som-8.0.3: Self-Organising Maps.

Copyright(c) Amy de Buitléir 2012-2015
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A Simplified Self-organising Map (SSOM). An SSOM maps input patterns onto a set, where each element in the set is a model of the input data. An SSOM is like a Kohonen Self-organising Map (SOM), except that instead of a grid, it uses a simple set of unconnected models. Since the models are unconnected, only the model that best matches the input is ever updated. This makes it faster, however, topological relationships within the input data are not preserved. This implementation supports the use of non-numeric patterns.

In layman's terms, a SSOM can be useful when you you want to build a set of models on some data. A tutorial is available at


  • de Buitléir, Amy, Russell, Michael and Daly, Mark. (2012). Wains: A pattern-seeking artificial life species. Artificial Life, 18 (4), 399-423.
  • Kohonen, T. (1982). Self-organized formation of topologically correct feature maps. Biological Cybernetics, 43 (1), 59–69.



data SSOM t x k p Source

A Simplified Self-Organising Map (SSOM). x is the type of the learning rate and the difference metric. t is the type of the counter. k is the type of the model indices. p is the type of the input patterns and models.




sMap :: Map k p

Maps patterns to nodes.

learningRate :: t -> x

A function which determines the learning rate for a node. The input parameter indicates how many patterns (or pattern batches) have previously been presented to the classifier. Typically this is used to make the learning rate decay over time. The output is the learning rate for that node (the amount by which the node's model should be updated to match the target). The learning rate should be between zero and one.

difference :: p -> p -> x

A function which compares two patterns and returns a non-negative number representing how different the patterns are. A result of 0 indicates that the patterns are identical.

makeSimilar :: p -> x -> p -> p

A function which updates models. For example, if this function is f, then f target amount pattern returns a modified copy of pattern that is more similar to target than pattern is. The magnitude of the adjustment is controlled by the amount parameter, which should be a number between 0 and 1. Larger values for amount permit greater adjustments. If amount=1, the result should be identical to the target. If amount=0, the result should be the unmodified pattern.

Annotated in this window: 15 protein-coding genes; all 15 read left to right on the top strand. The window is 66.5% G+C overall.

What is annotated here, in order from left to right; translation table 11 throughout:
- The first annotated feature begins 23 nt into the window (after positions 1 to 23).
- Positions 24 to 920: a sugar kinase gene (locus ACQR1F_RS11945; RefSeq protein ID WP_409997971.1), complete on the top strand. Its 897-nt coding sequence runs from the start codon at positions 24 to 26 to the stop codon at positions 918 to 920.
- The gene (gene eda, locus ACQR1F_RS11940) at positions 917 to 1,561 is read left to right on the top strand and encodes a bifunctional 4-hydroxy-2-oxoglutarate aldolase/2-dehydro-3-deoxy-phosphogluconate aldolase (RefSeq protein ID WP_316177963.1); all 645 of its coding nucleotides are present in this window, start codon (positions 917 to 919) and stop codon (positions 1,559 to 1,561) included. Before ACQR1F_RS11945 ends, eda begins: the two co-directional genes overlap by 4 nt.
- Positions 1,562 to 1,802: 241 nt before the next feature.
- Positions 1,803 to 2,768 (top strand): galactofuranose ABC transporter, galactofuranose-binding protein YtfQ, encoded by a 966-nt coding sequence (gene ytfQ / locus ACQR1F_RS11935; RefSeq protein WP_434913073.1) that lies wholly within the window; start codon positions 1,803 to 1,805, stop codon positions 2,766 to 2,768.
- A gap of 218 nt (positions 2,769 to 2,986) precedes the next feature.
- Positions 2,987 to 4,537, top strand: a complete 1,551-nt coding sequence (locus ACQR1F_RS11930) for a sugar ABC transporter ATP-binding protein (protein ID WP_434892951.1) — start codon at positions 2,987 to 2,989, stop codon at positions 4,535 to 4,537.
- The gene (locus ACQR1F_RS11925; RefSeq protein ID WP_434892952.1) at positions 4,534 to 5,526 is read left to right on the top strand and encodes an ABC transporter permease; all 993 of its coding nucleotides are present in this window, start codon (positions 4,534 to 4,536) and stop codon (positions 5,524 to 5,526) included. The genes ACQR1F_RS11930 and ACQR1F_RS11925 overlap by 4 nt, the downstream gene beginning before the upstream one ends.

counter :: t

A counter used as a "time" parameter. If you create the SSOM with a counter value 0, and don't directly modify it, then the counter will represent the number of patterns that this SSOM has classified.


(Num t, Ord x, Num x, Ord k) => Classifier (SSOM t) x k p Source 
Generic (SSOM t x k p) Source 
type Rep (SSOM t x k p) Source 


toMap :: SSOM t x k p -> Map k p Source

Extracts the current models from the SSOM. A synonym for sMap.

Learning functions

exponential :: Floating a => a -> a -> a -> a Source

A typical learning function for classifiers. exponential r0 d t returns the learning rate at time t. When t = 0, the learning rate is r0. Over time the learning rate decays exponentially; the decay rate is d. Normally the parameters are chosen such that:

  • 0 < r0 < 1
  • 0 < d

where << means "is much smaller than" (not the Haskell << operator!)

Advanced control

trainNode :: (Num t, Ord k) => SSOM t x k p -> k -> p -> SSOM t x k p Source

Trains the specified node to better match a target. Most users should use train, which automatically determines the BMU and trains it.